Edited by Gavriel D. Rosenfeld


Edited by Gavriel D. Rosenfeld

Thursday, November 21, 2013

Ari Shavit Counterfactually Reassesses George Bush's Spelling Skills and Iran Policy


He may not have been as bad a speller as Dan Quayle (of infamous potato/e fame), but George Bush’s poor spelling skills, according to an essay by Israeli journalist Ari Shavit in today’s New York Times, served to dramatically weaken the United States’s international prestige.



Bush’s insertion of a “q” where an “n” belonged – translation: his decision to focus his foreign policy attention on Iraq instead of Iran – led the U. S. to make  a tragic miscalculation.

Shavit writes:

“The Bush administration’s decision to go after Iraq rather than Iran was a fatal one, and the long-term consequences are only now becoming clear, namely a devastating American failure in the battle to prevent a nuclear Iran, reflected in Washington’s willingness to sign a deeply flawed agreement.”

He then muses counterfactually:

"If Mr. Bush had decided to display American leadership and exercise American power by launching a diplomatic campaign against Iran rather than a military one against Iraq 10 years ago, the United States’ international standing would be far greater today....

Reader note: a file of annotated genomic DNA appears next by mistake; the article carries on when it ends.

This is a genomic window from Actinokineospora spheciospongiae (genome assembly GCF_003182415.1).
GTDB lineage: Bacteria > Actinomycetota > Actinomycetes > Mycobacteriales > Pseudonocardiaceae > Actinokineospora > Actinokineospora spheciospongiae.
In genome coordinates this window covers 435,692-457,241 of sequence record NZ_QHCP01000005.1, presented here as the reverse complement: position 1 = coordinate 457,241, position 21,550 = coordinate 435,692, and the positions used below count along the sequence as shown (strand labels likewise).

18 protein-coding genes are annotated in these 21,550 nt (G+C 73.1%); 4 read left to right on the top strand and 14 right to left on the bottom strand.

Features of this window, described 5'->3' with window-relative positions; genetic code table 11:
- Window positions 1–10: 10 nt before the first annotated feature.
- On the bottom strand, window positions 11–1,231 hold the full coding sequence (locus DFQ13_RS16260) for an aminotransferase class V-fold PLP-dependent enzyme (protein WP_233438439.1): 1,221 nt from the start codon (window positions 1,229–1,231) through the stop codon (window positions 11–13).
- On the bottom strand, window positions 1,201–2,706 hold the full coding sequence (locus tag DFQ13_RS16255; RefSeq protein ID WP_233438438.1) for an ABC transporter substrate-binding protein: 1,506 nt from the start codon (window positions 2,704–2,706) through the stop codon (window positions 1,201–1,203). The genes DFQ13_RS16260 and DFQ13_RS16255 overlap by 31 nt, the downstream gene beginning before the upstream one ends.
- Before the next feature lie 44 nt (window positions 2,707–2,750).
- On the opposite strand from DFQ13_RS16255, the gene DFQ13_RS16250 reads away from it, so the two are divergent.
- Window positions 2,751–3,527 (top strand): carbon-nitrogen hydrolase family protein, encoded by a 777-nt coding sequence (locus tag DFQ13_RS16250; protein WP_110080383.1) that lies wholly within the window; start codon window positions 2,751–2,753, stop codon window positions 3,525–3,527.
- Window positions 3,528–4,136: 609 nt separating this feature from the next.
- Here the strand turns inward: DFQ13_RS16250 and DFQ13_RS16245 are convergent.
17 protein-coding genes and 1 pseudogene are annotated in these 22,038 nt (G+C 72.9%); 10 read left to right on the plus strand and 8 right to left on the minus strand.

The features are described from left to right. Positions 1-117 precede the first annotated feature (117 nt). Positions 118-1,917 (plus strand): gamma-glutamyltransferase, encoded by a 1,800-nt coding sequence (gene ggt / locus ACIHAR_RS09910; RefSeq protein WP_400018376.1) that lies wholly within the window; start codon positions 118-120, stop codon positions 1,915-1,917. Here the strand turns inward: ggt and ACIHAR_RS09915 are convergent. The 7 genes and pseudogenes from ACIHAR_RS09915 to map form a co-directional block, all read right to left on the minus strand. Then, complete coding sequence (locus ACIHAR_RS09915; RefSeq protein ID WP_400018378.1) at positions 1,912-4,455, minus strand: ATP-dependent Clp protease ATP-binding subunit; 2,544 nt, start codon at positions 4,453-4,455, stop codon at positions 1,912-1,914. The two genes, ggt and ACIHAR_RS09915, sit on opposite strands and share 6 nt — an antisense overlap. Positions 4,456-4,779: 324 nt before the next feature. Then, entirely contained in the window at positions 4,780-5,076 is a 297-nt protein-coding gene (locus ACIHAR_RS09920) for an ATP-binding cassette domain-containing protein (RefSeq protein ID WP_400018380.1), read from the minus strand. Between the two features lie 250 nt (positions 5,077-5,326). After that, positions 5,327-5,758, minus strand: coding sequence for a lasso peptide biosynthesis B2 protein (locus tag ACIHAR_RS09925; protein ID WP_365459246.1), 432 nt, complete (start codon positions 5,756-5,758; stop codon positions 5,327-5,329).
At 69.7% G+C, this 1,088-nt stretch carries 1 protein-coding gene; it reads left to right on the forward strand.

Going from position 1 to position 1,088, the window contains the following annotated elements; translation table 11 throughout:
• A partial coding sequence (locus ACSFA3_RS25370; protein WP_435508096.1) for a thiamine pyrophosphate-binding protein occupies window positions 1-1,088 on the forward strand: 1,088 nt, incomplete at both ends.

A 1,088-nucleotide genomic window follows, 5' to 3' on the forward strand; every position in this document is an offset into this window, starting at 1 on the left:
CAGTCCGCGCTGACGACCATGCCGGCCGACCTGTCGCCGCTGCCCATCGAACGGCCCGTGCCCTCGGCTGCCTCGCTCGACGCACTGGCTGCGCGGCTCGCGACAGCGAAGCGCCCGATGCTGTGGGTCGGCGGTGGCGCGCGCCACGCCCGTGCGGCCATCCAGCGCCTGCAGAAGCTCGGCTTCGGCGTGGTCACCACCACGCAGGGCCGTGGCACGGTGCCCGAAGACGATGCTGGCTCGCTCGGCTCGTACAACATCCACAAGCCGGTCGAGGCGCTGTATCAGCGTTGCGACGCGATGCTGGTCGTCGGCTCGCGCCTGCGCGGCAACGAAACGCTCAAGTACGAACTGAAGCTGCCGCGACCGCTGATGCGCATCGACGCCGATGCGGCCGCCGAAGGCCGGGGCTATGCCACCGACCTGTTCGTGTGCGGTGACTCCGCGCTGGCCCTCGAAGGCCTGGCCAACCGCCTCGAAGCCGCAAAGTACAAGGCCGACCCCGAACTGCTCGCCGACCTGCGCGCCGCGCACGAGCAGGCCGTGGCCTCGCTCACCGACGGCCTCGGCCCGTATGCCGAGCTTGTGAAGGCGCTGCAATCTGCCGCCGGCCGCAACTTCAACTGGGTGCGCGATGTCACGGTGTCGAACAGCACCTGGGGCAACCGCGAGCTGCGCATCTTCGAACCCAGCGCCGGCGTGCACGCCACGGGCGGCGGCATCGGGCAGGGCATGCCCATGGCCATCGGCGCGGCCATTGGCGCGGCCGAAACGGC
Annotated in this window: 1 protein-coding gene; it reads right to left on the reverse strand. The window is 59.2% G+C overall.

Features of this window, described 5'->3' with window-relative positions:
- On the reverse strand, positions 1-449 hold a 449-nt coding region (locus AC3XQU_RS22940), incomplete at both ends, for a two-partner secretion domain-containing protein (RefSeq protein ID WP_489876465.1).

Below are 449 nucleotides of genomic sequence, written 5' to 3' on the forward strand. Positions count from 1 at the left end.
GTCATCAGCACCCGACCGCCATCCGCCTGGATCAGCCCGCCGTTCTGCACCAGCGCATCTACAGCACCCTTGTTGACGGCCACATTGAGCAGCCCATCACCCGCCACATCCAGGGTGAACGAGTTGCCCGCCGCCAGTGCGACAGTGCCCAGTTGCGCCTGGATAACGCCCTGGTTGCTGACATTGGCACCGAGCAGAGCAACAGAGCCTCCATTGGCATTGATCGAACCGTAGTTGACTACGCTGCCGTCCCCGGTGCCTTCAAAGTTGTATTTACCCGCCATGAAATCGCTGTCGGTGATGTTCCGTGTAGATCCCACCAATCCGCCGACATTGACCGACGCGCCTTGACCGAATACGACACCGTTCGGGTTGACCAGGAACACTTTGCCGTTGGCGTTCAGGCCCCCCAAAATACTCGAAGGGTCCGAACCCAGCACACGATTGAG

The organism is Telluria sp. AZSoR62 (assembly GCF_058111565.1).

The correct way to confront the Iranian threat would have been to establish a broad coalition including Russia, the European Union, Sunni Arab countries, Israel, and the United States. This would have placed Iran’s leaders in a real stranglehold and forced them to abandon their nuclear project — just as Libya did in 2003."

Shavit’s argument is a clear example of present-day regrets fueling “what if?” fantasies.

Whether they are fully warranted is another story.  It is unclear whether acting to halt Iran’s nuclear ambitions would have been possible so long as Saddam Hussein – America’s chief perceived enemy in the region – remained in power. 

Bush’s obsession with removing him one way or another (and thus rectifying his father’s major mistake from the first Gulf War) probably prevented American officials from seeing the urgency of the Iranian threat.  But the urgency that many perceive today was itself a function of the Iraq war.  The threat posed by Iran was arguably kept in check as long as Saddam remained in power.  As is well known, the U. S. invasion of Iraq and the country’s ensuing collapse created a vacuum that an emboldened Iran quickly filled.  The country's growing sense of vulnerability (with American forces on both its eastern and western frontiers) may have intensified its push for a nuclear weapon.  It's possible that Iran never would have pursued this aggressive foreign policy without the Iraq invasion.  The U. S. may indeed have made a serious mistake in focusing on Iraq instead of Iran.  But it’s doubtful that things could have really gone that differently as Shavit wishes.  It’s doubtful that Bush ever would have seen Iran’s Ayatollah Ali Khameini as a more pressing threat than Saddam as long as the latter continued to rule Iraq.  And so the “what if?” scenario runs aground on the shoals of historical inevitability.       

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